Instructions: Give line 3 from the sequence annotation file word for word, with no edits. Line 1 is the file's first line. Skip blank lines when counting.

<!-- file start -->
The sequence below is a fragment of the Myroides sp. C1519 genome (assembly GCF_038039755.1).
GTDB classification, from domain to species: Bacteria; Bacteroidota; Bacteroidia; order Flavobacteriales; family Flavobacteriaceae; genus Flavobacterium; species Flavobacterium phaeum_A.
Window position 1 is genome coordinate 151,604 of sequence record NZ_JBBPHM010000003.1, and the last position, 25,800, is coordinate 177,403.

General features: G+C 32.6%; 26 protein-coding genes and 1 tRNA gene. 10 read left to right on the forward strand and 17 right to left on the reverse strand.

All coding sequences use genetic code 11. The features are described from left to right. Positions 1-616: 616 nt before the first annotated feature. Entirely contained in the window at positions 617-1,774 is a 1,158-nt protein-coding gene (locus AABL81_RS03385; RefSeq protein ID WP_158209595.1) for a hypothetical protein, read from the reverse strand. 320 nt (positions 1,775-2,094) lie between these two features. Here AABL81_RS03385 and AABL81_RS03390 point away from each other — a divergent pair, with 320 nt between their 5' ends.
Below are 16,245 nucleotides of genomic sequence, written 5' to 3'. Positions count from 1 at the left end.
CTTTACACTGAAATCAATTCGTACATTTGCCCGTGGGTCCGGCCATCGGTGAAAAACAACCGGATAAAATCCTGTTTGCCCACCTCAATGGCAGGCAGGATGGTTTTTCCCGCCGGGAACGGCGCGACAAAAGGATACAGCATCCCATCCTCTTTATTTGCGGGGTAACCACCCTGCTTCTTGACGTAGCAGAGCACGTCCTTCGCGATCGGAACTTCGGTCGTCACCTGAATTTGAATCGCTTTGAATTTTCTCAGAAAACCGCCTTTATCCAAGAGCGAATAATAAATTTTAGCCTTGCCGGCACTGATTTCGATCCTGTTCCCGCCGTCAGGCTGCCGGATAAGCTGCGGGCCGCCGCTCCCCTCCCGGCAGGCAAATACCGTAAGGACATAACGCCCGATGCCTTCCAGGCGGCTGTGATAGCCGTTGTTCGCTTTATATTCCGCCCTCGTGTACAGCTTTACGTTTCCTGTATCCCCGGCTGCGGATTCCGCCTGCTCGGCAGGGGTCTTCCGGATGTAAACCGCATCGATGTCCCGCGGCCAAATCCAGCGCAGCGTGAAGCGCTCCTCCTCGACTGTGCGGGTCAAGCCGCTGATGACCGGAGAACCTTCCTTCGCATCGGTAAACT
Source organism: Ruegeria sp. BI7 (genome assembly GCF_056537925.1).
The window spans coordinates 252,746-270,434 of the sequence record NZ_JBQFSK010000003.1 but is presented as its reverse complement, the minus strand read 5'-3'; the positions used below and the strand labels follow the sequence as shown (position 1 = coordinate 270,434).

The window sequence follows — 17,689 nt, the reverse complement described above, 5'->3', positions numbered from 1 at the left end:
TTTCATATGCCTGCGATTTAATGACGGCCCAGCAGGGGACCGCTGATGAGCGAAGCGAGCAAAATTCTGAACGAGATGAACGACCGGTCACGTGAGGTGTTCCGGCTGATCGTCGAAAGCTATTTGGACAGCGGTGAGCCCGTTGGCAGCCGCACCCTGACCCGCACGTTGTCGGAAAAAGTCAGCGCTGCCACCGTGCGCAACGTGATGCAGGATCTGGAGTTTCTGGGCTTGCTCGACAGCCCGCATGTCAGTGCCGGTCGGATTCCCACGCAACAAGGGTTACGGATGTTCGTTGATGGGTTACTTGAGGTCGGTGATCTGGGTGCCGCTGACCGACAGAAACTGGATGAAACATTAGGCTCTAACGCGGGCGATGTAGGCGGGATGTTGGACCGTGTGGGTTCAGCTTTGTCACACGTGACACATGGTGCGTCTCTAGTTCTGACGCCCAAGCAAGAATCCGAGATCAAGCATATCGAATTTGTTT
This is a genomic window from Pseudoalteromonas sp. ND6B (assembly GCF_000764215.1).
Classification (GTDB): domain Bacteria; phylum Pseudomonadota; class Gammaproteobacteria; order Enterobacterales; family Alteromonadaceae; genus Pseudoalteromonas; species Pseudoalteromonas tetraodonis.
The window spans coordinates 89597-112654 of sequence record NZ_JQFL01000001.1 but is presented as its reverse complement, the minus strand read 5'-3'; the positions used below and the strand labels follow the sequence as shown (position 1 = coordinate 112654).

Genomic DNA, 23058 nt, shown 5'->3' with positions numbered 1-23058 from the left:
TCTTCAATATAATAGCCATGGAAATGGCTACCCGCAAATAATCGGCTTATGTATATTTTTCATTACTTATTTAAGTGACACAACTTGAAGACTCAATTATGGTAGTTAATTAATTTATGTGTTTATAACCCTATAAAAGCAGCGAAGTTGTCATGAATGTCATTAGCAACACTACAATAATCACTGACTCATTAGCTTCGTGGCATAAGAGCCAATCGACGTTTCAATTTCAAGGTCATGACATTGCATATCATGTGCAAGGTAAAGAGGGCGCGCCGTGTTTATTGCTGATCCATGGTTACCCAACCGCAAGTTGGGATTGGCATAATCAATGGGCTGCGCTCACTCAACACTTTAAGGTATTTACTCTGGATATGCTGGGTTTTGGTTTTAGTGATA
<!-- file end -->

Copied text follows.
Window position 1 is genome coordinate 151,604 of sequence record NZ_JBBPHM010000003.1, and the last position, 25,800, is coordinate 177,403.